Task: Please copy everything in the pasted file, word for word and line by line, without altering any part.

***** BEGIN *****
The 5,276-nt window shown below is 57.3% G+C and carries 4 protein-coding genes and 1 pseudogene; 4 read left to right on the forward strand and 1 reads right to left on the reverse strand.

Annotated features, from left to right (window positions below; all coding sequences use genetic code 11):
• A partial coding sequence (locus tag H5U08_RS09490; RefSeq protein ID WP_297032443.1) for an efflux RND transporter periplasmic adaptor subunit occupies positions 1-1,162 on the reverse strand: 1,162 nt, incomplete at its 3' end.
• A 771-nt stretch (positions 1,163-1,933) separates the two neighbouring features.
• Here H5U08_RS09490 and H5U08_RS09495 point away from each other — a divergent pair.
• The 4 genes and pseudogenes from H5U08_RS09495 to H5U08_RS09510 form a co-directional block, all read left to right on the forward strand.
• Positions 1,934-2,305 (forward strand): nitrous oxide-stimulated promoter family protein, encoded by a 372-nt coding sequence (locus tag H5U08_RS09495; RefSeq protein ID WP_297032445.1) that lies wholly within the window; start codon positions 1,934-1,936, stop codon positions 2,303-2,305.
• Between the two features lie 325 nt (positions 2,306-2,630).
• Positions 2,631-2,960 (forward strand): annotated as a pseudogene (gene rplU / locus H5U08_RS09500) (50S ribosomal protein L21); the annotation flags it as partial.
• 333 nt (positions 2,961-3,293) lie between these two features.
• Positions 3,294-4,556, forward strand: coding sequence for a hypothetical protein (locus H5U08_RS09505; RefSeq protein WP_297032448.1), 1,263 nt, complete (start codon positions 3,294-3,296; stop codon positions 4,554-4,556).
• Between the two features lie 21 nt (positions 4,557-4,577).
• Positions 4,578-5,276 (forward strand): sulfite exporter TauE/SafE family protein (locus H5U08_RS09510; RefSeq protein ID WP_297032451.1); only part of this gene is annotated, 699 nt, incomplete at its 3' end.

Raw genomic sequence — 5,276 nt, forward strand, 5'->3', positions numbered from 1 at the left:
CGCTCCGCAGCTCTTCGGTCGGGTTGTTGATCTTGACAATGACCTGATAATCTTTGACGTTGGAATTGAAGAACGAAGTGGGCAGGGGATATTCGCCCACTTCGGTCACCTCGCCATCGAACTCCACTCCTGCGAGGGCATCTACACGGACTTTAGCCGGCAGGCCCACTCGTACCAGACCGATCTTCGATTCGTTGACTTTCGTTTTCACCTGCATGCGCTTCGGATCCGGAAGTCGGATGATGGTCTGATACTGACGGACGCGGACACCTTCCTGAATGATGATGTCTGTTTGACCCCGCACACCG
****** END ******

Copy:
The 5,276-nt window shown below is 57.3% G+C and carries 4 protein-coding genes and 1 pseudogene; 4 read left to right on the forward strand and 1 reads right to left on the reverse strand.

Annotated features, from left to right (window positions below; all coding sequences use genetic code 11):
• A partial coding sequence (locus tag H5U08_RS09490; RefSeq protein ID WP_297032443.1) for an efflux RND transporter periplasmic adaptor subunit occupies positions 1-1,162 on the reverse strand: 1,162 nt, incomplete at its 3' end.
• A 771-nt stretch (positions 1,163-1,933) separates the two neighbouring features.
• Here H5U08_RS09490 and H5U08_RS09495 point away from each other — a divergent pair.
• The 4 genes and pseudogenes from H5U08_RS09495 to H5U08_RS09510 form a co-directional block, all read left to right on the forward strand.
• Positions 1,934-2,305 (forward strand): nitrous oxide-stimulated promoter family protein, encoded by a 372-nt coding sequence (locus tag H5U08_RS09495; RefSeq protein ID WP_297032445.1) that lies wholly within the window; start codon positions 1,934-1,936, stop codon positions 2,303-2,305.
• Between the two features lie 325 nt (positions 2,306-2,630).
• Positions 2,631-2,960 (forward strand): annotated as a pseudogene (gene rplU / locus H5U08_RS09500) (50S ribosomal protein L21); the annotation flags it as partial.
• 333 nt (positions 2,961-3,293) lie between these two features.
• Positions 3,294-4,556, forward strand: coding sequence for a hypothetical protein (locus H5U08_RS09505; RefSeq protein WP_297032448.1), 1,263 nt, complete (start codon positions 3,294-3,296; stop codon positions 4,554-4,556).
• Between the two features lie 21 nt (positions 4,557-4,577).
• Positions 4,578-5,276 (forward strand): sulfite exporter TauE/SafE family protein (locus H5U08_RS09510; RefSeq protein ID WP_297032451.1); only part of this gene is annotated, 699 nt, incomplete at its 3' end.

Raw genomic sequence — 5,276 nt, forward strand, 5'->3', positions numbered from 1 at the left:
CGCTCCGCAGCTCTTCGGTCGGGTTGTTGATCTTGACAATGACCTGATAATCTTTGACGTTGGAATTGAAGAACGAAGTGGGCAGGGGATATTCGCCCACTTCGGTCACCTCGCCATCGAACTCCACTCCTGCGAGGGCATCTACACGGACTTTAGCCGGCAGGCCCACTCGTACCAGACCGATCTTCGATTCGTTGACTTTCGTTTTCACCTGCATGCGCTTCGGATCCGGAAGTCGGATGATGGTCTGATACTGACGGACGCGGACACCTTCCTGAATGATGATGTCTGTTTGACCCCGCACACCG